Chapter Forty Three    Winter, 2008

 

Did we say we were getting ready to get to work? After all, that’s what cruisers do. Play in the summer and maintain their home in the winter. We decided we needed some more play.

 

We took a day trip to a place called Sultaniye. Here they have a wonderful hot spring and mud bath. Of course one is expected to jump into the fresh lake after bubbling away in the sulphur but it was too cold to take on the challenge. En route was an unusual garden sculpture.

                       

The girls took a late fall sailing adventure. There were three comedians and Sharon. She kept everyone in check. Days were spent hiking and chasing the dog. It was five days of stellar weather in a lovely bay about fifty miles away. The journey was spent on a friend’s 2008 fully electrified boat where everything is push-button. Our friend Banu is a single hander and loves it but it was a real experience for Sharon. So much so that she often forgot to wrap the line around the winch before she pushed the button. Fortunately, she didn’t come home and say she wanted to upgrade.

                                                    

Here you can understand why we can’t seem to leave Turkey. The hundreds of untouched bays are the most beautiful we’ve seen.

                                             

Add to the beauty Cleopatra’s Baths. Irresistible. The story told here is that her beloved imported the pure white sand from Egypt to be soft under his lover’s toes. It’s the only white sand in Turkey. It must be true!

                                                                                   

The girls even caught a fish on the return trip. Sharon was instrumental in the project, as you can see.

                           

She did participate in the feast and a wonderful memory was carved.

                                                                                        

Now you would think we’d be thinking about work. But it’s November and Thanksgiving had to be planned. So we celebrated in style with our American/Turkish friends who live nearby but don’t happen to live on a boat. Sibel prepared the chicken and stuffing while Sharon, of course, opted for dessert fixings. The day began at 2 PM and we clearly had a wonderful time since it ended at 2 AM. Now isn’t this your exact idea of Thanksgiving in Turkey!!??

                           

Well, you know what comes next. Not too much work. A little varnishing here and there. A little polishing and some minor repairs. But that wasn’t so appealing so we delved into Christmas.

 

Christmas was spent in Landstuhl, Germany with our niece and nephew and their two children. We were also joined by our niece’s sister and family and their parents (John’s sister Madeleine).  Here we all are.

                                                                                                    

The week was picture perfect. The town we stayed in is called Deidesheim, dated 1149.

 

If you can imagine the quintessential German village with Christmas bells, candlelit and smothered in wrought iron lanterns and glittery shops with bustling pubs, green feathered caps, carousels and cobble stoned walks that would be it. It was straight out of a Dickens scene. There was the local Christmas Fair which we attended the night of our arrival. There were hand-carved mangers, hand-made toys for children’s stockings and hand-painted nesting dolls. Marionettes galore. And Christmas Carolers everywhere. Gastronomic stands beckon you to a friendly feast and the local restaurants turn this little village into a culinary wonderland of mulled wine, bratwurst on rolls, roasted chestnuts, sugared waffles, potato fritters, crepes and flan. We won’t forget the ‘Bethmannchen”, small cakes made with marzipan and ground almonds, icing sugar and rosewater. All of it was magic.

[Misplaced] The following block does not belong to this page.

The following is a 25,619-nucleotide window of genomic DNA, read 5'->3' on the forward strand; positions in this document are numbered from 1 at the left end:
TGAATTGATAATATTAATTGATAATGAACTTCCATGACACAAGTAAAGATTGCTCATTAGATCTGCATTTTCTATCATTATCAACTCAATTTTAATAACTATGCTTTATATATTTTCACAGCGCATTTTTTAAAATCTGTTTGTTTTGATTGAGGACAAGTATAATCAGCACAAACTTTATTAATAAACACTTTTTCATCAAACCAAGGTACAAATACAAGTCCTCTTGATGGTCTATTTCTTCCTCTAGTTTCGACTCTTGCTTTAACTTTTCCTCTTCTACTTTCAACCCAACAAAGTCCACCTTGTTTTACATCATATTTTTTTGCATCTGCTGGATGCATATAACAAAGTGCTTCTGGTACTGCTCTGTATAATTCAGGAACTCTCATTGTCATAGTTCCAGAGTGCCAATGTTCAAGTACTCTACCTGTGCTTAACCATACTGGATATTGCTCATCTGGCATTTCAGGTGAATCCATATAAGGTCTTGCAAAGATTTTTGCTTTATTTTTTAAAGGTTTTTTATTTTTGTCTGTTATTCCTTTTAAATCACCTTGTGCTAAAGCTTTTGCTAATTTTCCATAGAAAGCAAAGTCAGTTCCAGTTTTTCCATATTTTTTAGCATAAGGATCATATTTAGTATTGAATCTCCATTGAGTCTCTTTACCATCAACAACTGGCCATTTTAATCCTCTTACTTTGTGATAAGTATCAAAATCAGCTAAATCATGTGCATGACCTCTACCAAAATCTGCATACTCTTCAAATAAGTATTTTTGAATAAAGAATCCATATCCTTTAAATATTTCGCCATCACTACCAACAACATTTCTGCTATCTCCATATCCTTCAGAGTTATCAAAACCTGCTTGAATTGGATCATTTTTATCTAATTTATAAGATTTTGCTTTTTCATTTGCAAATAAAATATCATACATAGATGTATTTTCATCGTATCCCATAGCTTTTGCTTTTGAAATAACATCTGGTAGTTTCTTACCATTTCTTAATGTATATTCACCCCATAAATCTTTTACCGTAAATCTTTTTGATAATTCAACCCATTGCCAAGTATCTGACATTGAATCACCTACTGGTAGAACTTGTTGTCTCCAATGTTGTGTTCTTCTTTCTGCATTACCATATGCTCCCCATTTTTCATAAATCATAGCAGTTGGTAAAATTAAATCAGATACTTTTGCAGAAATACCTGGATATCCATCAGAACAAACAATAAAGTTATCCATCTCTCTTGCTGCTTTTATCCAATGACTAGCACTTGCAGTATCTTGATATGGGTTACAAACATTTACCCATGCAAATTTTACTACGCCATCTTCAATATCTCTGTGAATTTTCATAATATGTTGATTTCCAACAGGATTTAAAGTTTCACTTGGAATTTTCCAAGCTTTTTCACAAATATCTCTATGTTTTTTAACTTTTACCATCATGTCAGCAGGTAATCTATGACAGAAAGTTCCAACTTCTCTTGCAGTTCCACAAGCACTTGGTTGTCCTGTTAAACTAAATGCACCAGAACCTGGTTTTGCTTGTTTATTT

The tradition of “Christmas Fair” originated in Frankfurt in 1393. They were begun for practical reasons, to provide citizens the chance to stockpile necessities before the harsh winter set in. But for today the romanticism of the fair offers a spirit not seen elsewhere.

                                

If that wasn’t good enough, we traveled about 100 km over the French border to Metz just to see how the French do it at Christmas. It was a tough contest.

                                                

The cold got us in the Christmas spirit.

                                                                  

The kids liked the food the most.

                  

The magic continued when the youngest got her “wish list” answered on Christmas morning. A guinea pig!

                                                                                                                              

We even found time to take a few photos of Heidelberg Castle which John visited many years ago. The day was perfect. Misty and frigid. It set the scene and we did lots of exploring on the grounds of this magnificent and extensive castle.

                                                              (sorry there aren't more) 

New Years Eve.  Roasted lamb, glazed carrots. French cheese imported from where else but Metz? Saucisson, Turkish olives and key lime pie. We didn’t go international; we went global. How better to spend the day than with friends in an exquisite bay?

 

The economic crisis is exhausting. But we are healthy and thrilled with this fulfilling lifestyle we have chosen for ourselves. So we just continue to count our blessings.

 

And our New Year’s resolution is to get to work!

 

Kolai Gelsun.